Continuing with the example of the New York Times Books (@nytimesbooks on Twitter), this third installment of books read in 2016 focuses on works by Agatha Christie.
- “Elephants Can Remember” by Agatha Christie on 9/2/16 – 3/5 stars.
The storytelling of Elephants Can Remember was very good and readily comprehensible. The formula was true of the Hercule Poirot convention, and I enjoyed that. The twins outcome was clear to me earlier than I had hoped, which led me to a lower rating of the book than I would have otherwise given.
3.0-stars out of 5.
- “The Murder on the Links” by Agatha Christie on 9/13/16 – 3/5 stars.
A fun mystery, though I feel the book tries to hard to establish cache over the cleverness of Hercule Poirot in that basic detective work wasn’t performed by the police. That aside, Poirot and the plot were ahead of my suspicions of who did what.
- “Murder on the Orient Express” by Agatha Christie on 9/14/16 – 4/5 stars.
Perhaps the best Agatha Christie book I’ve read yet! This is the quintessential Hercule Poirot book that I’ve read; no, I did not correctly detect the solution ahead of time. There’s a reason for the statement “close only counts in horseshoes and hand grenades;” in sniffing out something close, I was not correct.
I recommend reading this book!
- “Death in the Clouds” by Agatha Christie on 9/14/16 – 3/5 stars.
Another interesting and quick read that I finished same day. The overt nastiness referenced by other reviewers seems to have been cleansed from this edition.
The mystery entertained, and I missed the solution once again. Clues were present; traps were laid; it wasn’t until the big reveal that the motive (and the murderer) became apparent to me.
- “Death on the Nile” by Agatha Christie on 9/18/16 – 4/5 stars.
Death on the Nile gets 4-stars for filling in more of the background before the murders than other Agatha Christie novels. I was 75% correct in getting the plot correct before the big reveal. As with Christie novels, the telling of the story relied on the two-handed dialogue approach. As suggested previously in this review, the real-time reveal of some clues felt like more of a sporting chance in determining the plot; the more adventure than mystery quality of this story led to the 4-stars rating.
- “Nemesis” by Agatha Christie on 9/21/16 – 3/5 stars.
With Nemesis, I earned the fun of mystery-solving centered around Miss Jane Marple. The mystery was involved with plenty to consider. The weird premise centered around withholding much of the vital information until late, and precisely who was there to help or harm. I enjoyed the way the form of unfolding the story was switched up.
I figured out the perpetrator of the crimes correctly, though missed the motive. I missed uncovering the players that were the adversaries/helpers as well.
Overall, I give ‘Nemesis” a 3-star rating.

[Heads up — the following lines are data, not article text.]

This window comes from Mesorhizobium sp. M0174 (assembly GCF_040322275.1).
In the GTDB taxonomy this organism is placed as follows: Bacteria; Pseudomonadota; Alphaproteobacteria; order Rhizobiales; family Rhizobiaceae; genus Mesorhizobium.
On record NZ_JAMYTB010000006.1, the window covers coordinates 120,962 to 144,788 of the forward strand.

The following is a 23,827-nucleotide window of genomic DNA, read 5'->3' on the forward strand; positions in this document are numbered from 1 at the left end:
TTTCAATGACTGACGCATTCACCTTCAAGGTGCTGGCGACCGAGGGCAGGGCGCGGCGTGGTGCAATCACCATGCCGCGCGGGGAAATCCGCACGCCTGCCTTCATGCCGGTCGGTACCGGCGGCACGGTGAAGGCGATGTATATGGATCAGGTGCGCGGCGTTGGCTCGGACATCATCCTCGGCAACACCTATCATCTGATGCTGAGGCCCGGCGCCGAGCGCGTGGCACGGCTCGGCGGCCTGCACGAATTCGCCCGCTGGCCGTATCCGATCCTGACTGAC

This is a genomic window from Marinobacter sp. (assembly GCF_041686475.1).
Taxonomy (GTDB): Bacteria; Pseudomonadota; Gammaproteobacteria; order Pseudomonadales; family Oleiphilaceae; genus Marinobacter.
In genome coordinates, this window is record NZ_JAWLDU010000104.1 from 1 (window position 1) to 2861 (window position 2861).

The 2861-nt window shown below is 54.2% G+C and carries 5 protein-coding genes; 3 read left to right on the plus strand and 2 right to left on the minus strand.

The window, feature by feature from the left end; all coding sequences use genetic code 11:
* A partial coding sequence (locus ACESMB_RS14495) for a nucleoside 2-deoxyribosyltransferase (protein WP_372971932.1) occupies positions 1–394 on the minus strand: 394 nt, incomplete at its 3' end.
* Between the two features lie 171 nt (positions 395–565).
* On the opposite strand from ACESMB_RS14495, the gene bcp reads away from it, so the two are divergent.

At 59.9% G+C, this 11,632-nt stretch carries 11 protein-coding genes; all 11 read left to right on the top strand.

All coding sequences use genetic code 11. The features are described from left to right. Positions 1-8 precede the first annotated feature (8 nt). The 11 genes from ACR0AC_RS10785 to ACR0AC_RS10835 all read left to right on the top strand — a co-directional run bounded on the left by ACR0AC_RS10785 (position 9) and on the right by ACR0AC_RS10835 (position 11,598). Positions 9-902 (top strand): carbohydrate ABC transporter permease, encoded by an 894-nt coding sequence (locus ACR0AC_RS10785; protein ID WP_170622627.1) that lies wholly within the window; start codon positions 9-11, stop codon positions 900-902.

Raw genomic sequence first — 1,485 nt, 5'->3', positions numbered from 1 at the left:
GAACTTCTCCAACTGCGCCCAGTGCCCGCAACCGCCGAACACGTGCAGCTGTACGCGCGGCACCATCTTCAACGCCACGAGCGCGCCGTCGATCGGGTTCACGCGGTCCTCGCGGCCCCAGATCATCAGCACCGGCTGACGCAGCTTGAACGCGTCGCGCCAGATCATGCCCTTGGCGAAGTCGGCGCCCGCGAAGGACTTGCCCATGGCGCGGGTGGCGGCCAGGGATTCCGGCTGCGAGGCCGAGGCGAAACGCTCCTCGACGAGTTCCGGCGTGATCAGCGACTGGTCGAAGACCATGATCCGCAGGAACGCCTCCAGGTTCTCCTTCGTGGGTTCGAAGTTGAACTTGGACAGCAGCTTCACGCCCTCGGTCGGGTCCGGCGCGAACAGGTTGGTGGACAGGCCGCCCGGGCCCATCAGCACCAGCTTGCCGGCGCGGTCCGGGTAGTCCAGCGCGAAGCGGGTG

- “The Man in the Brown Suit” by Agatha Christie on 10/12/16 – 3/5 stars.
With The Man in the Brown Suit, the mystery-solving is centered around the adventures of young “gypsy girl” Anne Beddingfield. The cast of characters take a cruise to South Africa with Miss Beddingfield playing amateur detective after failing to interest Scotland Yard in a pair of deaths early in the story (before setting sail). A jewel heist and intrigue offer the story telling more as a thriller feel than a mystery feel, which is a manner of storytelling unlike most other Agatha Christie novels that I’ve read.
The resolution around who the criminal mastermind was eluded me. The chess moves that brought about resolution to the crime was clever; that so many characters were clever in concealing the nature of their behaviors also proved beyond me this time.
To have been so off in my reasoning feels a bit confusing, honestly. That I currently feel no desire to go back and reread this book for missed clues perhaps has to do with my overall lack of affection for this book, which is reflected in my rating. I give The Man in the Brown Suit 3-stars.
- “4:50 from Paddington” by Agatha Christie on 10/17/16 – 3/5 stars.
With 4:50 from Paddington, I found another Agatha Christie novel of pleasant, mannerly characters in the largely British way that I imagine is a real thing. Miss Jane Marple interacts with a pair of elderly ladies throughout, doing quite little in the way of detection throughout the story until the last dramatic revelation. In fairness, the story does tie out as a mixture of train mystery and, as with many Christie novels, a largely family affair.
The resolution around who the criminal mastermind, as with most Christie novels, was eluded me. I am less displeased with the lack of my solving this mystery as I was in missing The Man in the Brown Suit, though I alas must grant this book as another rating of 3-stars.
Matt – Wednesday, December 21, 2016